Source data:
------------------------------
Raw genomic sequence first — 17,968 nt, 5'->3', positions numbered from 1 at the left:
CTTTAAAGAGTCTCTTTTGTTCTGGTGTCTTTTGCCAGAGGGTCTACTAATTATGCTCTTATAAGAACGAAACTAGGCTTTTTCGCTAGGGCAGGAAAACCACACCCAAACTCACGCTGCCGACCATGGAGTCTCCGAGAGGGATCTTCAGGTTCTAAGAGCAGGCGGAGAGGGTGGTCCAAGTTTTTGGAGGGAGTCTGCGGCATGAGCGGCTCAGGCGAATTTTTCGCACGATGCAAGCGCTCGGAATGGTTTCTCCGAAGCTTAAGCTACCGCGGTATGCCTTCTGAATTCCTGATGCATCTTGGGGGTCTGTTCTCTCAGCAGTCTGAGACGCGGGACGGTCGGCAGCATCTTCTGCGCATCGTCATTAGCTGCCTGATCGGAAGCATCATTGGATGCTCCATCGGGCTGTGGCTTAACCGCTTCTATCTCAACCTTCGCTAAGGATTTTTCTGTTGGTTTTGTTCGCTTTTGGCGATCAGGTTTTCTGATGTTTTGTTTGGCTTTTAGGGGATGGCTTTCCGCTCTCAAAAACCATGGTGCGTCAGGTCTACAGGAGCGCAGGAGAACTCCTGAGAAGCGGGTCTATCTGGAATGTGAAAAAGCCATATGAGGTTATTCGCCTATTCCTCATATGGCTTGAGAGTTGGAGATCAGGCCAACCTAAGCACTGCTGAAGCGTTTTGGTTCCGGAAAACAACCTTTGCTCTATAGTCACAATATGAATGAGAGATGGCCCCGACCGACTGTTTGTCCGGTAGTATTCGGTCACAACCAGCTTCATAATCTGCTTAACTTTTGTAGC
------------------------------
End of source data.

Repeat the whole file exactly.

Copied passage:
Raw genomic sequence first — 17,968 nt, 5'->3', positions numbered from 1 at the left:
CTTTAAAGAGTCTCTTTTGTTCTGGTGTCTTTTGCCAGAGGGTCTACTAATTATGCTCTTATAAGAACGAAACTAGGCTTTTTCGCTAGGGCAGGAAAACCACACCCAAACTCACGCTGCCGACCATGGAGTCTCCGAGAGGGATCTTCAGGTTCTAAGAGCAGGCGGAGAGGGTGGTCCAAGTTTTTGGAGGGAGTCTGCGGCATGAGCGGCTCAGGCGAATTTTTCGCACGATGCAAGCGCTCGGAATGGTTTCTCCGAAGCTTAAGCTACCGCGGTATGCCTTCTGAATTCCTGATGCATCTTGGGGGTCTGTTCTCTCAGCAGTCTGAGACGCGGGACGGTCGGCAGCATCTTCTGCGCATCGTCATTAGCTGCCTGATCGGAAGCATCATTGGATGCTCCATCGGGCTGTGGCTTAACCGCTTCTATCTCAACCTTCGCTAAGGATTTTTCTGTTGGTTTTGTTCGCTTTTGGCGATCAGGTTTTCTGATGTTTTGTTTGGCTTTTAGGGGATGGCTTTCCGCTCTCAAAAACCATGGTGCGTCAGGTCTACAGGAGCGCAGGAGAACTCCTGAGAAGCGGGTCTATCTGGAATGTGAAAAAGCCATATGAGGTTATTCGCCTATTCCTCATATGGCTTGAGAGTTGGAGATCAGGCCAACCTAAGCACTGCTGAAGCGTTTTGGTTCCGGAAAACAACCTTTGCTCTATAGTCACAATATGAATGAGAGATGGCCCCGACCGACTGTTTGTCCGGTAGTATTCGGTCACAACCAGCTTCATAATCTGCTTAACTTTTGTAGC